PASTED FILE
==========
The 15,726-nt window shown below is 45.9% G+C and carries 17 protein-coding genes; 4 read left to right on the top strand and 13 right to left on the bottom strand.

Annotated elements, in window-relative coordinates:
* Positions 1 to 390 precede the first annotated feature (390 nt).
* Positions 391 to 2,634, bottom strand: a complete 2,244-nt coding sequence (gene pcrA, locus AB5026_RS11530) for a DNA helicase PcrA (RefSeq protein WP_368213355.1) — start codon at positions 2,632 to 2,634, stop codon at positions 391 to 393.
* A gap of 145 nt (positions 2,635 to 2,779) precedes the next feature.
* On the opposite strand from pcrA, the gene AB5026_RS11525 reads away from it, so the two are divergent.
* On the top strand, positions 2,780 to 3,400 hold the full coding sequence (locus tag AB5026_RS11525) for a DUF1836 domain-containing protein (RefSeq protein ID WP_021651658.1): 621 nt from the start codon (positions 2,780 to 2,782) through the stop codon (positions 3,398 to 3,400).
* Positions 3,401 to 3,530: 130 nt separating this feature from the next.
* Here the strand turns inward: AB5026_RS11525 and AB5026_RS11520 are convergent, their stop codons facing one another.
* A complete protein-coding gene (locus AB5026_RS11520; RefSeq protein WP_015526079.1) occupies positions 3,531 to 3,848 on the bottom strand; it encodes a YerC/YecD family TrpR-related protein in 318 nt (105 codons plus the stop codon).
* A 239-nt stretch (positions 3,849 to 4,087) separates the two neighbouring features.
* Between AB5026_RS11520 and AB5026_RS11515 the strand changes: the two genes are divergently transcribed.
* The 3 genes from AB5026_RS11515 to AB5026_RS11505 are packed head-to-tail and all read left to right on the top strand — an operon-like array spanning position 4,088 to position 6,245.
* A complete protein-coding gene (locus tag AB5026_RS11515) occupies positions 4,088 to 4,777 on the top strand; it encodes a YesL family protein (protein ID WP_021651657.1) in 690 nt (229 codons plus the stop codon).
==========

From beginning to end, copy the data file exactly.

The 15,726-nt window shown below is 45.9% G+C and carries 17 protein-coding genes; 4 read left to right on the top strand and 13 right to left on the bottom strand.

Annotated elements, in window-relative coordinates:
* Positions 1 to 390 precede the first annotated feature (390 nt).
* Positions 391 to 2,634, bottom strand: a complete 2,244-nt coding sequence (gene pcrA, locus AB5026_RS11530) for a DNA helicase PcrA (RefSeq protein WP_368213355.1) — start codon at positions 2,632 to 2,634, stop codon at positions 391 to 393.
* A gap of 145 nt (positions 2,635 to 2,779) precedes the next feature.
* On the opposite strand from pcrA, the gene AB5026_RS11525 reads away from it, so the two are divergent.
* On the top strand, positions 2,780 to 3,400 hold the full coding sequence (locus tag AB5026_RS11525) for a DUF1836 domain-containing protein (RefSeq protein ID WP_021651658.1): 621 nt from the start codon (positions 2,780 to 2,782) through the stop codon (positions 3,398 to 3,400).
* Positions 3,401 to 3,530: 130 nt separating this feature from the next.
* Here the strand turns inward: AB5026_RS11525 and AB5026_RS11520 are convergent, their stop codons facing one another.
* A complete protein-coding gene (locus AB5026_RS11520; RefSeq protein WP_015526079.1) occupies positions 3,531 to 3,848 on the bottom strand; it encodes a YerC/YecD family TrpR-related protein in 318 nt (105 codons plus the stop codon).
* A 239-nt stretch (positions 3,849 to 4,087) separates the two neighbouring features.
* Between AB5026_RS11520 and AB5026_RS11515 the strand changes: the two genes are divergently transcribed.
* The 3 genes from AB5026_RS11515 to AB5026_RS11505 are packed head-to-tail and all read left to right on the top strand — an operon-like array spanning position 4,088 to position 6,245.
* A complete protein-coding gene (locus tag AB5026_RS11515) occupies positions 4,088 to 4,777 on the top strand; it encodes a YesL family protein (protein ID WP_021651657.1) in 690 nt (229 codons plus the stop codon).